Skip to main content
Photo showing construction cranes. By Ej Yao via Unsplash

Life cycle stage

Life cycle thinking is a crucial part of planning, decision making, and actions to improve the sustainability of construction and building and construction materials. ​​A whole life cycle approach requires consideration of the environmental impact of material choices before the materials are even extracted, and then at each phase of the building lifecycle, from extraction to processing, installation, use and demolition. This means thinking about how the choice of materials affects everything from the functioning of regional ecosystems, to the amount of heating or cooling needed, and how, at the end of their use, these materials can provide a bank of resources to then be re-used. 

This approach is core to tackling the challenges of reducing whole life carbon emissions of buildings, improving material efficiency and the circularity of processes, making building materials chemically safer, and addressing social hotspots in the material life cycle. Failing to consider the whole life cycle in decision making can lead to unintended trade-offs between environmental, social or economic issues that inhibits progress towards sustainable development.

Policymakers play a crucial role to support stakeholders in decarbonizing materials throughout their entire life cycle, from extraction and processing to installation and demolition. Although there are various recommendations for individual stakeholders like manufacturers, architects, owners, and builders to improve the carbon footprints of buildings, these efforts often face challenges due to interdependencies, which means they cannot achieve significant impacts on their own. Instead, stakeholders need simultaneous support to take complementary actions.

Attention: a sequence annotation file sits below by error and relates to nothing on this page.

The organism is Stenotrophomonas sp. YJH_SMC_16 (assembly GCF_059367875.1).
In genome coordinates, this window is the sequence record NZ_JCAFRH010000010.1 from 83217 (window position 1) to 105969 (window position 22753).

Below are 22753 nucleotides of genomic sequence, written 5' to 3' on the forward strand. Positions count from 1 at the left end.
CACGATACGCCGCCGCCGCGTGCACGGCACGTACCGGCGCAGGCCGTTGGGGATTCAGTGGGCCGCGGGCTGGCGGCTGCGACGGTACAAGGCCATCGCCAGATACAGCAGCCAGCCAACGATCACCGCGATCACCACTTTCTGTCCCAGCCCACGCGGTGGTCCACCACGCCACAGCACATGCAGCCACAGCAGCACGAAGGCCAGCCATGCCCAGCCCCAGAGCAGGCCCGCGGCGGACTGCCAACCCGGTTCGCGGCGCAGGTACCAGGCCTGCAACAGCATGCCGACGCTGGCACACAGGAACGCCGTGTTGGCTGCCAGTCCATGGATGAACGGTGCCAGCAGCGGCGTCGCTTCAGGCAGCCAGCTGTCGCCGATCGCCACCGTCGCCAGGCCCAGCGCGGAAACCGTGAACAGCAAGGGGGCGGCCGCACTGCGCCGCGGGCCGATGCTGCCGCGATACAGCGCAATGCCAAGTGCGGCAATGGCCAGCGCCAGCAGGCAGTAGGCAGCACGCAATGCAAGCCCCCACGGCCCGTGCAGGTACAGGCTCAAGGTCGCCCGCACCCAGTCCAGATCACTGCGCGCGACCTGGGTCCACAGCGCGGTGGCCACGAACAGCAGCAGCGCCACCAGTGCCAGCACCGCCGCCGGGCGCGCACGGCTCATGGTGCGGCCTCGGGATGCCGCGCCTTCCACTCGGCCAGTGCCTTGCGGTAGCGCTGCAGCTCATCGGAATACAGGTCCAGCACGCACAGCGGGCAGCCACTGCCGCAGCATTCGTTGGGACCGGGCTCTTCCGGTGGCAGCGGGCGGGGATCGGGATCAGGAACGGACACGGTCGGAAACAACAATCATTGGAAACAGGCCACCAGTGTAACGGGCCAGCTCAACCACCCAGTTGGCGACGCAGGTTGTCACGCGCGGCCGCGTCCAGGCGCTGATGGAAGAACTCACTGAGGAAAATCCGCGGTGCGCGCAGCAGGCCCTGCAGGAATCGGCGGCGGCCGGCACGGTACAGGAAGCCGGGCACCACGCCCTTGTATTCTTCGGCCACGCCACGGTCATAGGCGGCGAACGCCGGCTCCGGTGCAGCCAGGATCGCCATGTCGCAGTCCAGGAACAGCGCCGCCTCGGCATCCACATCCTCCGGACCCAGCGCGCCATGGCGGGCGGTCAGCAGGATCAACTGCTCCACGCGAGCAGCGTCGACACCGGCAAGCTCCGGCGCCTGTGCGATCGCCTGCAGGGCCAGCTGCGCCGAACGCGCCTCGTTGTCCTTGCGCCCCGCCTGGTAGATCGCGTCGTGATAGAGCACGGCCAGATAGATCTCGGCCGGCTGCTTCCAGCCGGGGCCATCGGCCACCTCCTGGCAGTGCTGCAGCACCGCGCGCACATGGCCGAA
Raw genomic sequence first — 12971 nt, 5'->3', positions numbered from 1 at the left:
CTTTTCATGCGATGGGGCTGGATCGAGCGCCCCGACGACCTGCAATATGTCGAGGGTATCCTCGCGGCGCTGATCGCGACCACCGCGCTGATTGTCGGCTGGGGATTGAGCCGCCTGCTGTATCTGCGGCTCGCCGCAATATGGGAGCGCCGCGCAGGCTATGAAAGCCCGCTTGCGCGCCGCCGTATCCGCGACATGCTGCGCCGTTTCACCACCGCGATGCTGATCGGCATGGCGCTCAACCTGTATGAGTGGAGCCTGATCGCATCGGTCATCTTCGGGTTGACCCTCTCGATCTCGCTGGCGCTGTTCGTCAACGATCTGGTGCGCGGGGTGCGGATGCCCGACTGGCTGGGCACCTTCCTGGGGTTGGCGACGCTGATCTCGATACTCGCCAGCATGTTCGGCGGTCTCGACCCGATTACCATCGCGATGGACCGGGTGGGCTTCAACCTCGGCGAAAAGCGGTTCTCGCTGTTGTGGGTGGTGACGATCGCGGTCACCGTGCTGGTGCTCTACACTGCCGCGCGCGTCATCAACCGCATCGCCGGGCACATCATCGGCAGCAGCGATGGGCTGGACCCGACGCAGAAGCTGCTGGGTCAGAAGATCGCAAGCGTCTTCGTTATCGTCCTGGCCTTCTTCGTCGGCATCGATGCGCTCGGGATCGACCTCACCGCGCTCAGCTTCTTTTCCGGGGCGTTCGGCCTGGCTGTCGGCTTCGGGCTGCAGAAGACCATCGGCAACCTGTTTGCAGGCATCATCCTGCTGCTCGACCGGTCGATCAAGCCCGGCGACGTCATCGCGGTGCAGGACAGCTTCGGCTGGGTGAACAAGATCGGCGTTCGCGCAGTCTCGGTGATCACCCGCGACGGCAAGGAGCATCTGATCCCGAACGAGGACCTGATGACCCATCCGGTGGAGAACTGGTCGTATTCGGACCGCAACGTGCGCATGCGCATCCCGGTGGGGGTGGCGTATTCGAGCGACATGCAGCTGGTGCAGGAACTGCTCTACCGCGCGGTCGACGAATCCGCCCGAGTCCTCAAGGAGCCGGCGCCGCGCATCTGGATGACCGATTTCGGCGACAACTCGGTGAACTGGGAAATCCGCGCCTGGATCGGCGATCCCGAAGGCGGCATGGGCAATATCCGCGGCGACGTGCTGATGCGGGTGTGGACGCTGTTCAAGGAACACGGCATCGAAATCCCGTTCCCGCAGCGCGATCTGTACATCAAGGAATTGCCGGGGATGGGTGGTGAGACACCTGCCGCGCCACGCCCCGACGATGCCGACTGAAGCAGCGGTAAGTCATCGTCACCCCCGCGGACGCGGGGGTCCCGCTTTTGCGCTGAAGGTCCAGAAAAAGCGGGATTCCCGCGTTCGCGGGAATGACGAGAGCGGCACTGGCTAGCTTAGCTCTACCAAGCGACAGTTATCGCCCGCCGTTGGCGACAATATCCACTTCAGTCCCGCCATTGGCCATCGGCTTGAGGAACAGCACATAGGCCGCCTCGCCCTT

Source: United Nations Environment Programme (2023). Building Materials and the Climate: Constructing a New Future. Nairobi

For instance, designers, owners, and communities may want to use more recycled materials, but they are hindered by the gap between supply and demand. Closing this gap requires cities to introduce and enforce building codes that promote the use of 'circular' material components, enabling the re-use of materials at the end-of-life. Even incremental improvements across different life cycle phases can synergistically contribute to reducing emissions more effectively than focusing on isolated changes.

Yet, to scale up and have a meaningful impact, all these shifts and improvements require coordinated efforts across producers, designers, builders, and communities, considering the entire life cycle of buildings.

The Hub features a range of research papers, guidance on methodology and case studies that demonstrate taking a whole life cycle approach to improving the sustainability of building materials. Additionally, some resources focus more on a particular life cycle stage, such as recommendations for end-of-life actions to improve circularity. These can be accessed by selecting a particular life cycle stage from the menu.

The Hub also supports the approach of the UNEP Life Cycle Initiative. This is a public-private, multi-stakeholder partnership enabling the global use of credible life cycle knowledge by private and public stakeholders, with building materials being a key focus area for promoting best practice in life cycle thinking.